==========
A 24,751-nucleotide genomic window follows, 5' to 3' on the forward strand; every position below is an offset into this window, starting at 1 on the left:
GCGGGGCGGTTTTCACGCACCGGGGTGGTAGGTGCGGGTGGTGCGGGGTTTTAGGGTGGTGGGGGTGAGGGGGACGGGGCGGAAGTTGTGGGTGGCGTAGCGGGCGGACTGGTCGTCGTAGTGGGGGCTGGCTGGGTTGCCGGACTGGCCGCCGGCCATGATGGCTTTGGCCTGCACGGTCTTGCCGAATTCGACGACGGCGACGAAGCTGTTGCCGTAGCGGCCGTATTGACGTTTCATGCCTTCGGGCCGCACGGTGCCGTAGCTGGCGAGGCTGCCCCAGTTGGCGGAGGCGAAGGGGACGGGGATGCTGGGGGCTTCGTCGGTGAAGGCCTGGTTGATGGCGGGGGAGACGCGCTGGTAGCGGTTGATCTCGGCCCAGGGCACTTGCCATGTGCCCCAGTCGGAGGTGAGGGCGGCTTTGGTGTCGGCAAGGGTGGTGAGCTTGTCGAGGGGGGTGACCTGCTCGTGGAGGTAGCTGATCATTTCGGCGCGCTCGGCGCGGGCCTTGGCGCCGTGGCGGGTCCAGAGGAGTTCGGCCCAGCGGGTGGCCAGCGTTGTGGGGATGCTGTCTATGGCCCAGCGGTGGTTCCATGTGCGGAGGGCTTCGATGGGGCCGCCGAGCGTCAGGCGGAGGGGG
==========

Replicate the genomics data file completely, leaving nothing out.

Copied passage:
A 24,751-nucleotide genomic window follows, 5' to 3' on the forward strand; every position below is an offset into this window, starting at 1 on the left:
GCGGGGCGGTTTTCACGCACCGGGGTGGTAGGTGCGGGTGGTGCGGGGTTTTAGGGTGGTGGGGGTGAGGGGGACGGGGCGGAAGTTGTGGGTGGCGTAGCGGGCGGACTGGTCGTCGTAGTGGGGGCTGGCTGGGTTGCCGGACTGGCCGCCGGCCATGATGGCTTTGGCCTGCACGGTCTTGCCGAATTCGACGACGGCGACGAAGCTGTTGCCGTAGCGGCCGTATTGACGTTTCATGCCTTCGGGCCGCACGGTGCCGTAGCTGGCGAGGCTGCCCCAGTTGGCGGAGGCGAAGGGGACGGGGATGCTGGGGGCTTCGTCGGTGAAGGCCTGGTTGATGGCGGGGGAGACGCGCTGGTAGCGGTTGATCTCGGCCCAGGGCACTTGCCATGTGCCCCAGTCGGAGGTGAGGGCGGCTTTGGTGTCGGCAAGGGTGGTGAGCTTGTCGAGGGGGGTGACCTGCTCGTGGAGGTAGCTGATCATTTCGGCGCGCTCGGCGCGGGCCTTGGCGCCGTGGCGGGTCCAGAGGAGTTCGGCCCAGCGGGTGGCCAGCGTTGTGGGGATGCTGTCTATGGCCCAGCGGTGGTTCCATGTGCGGAGGGCTTCGATGGGGCCGCCGAGCGTCAGGCGGAGGGGG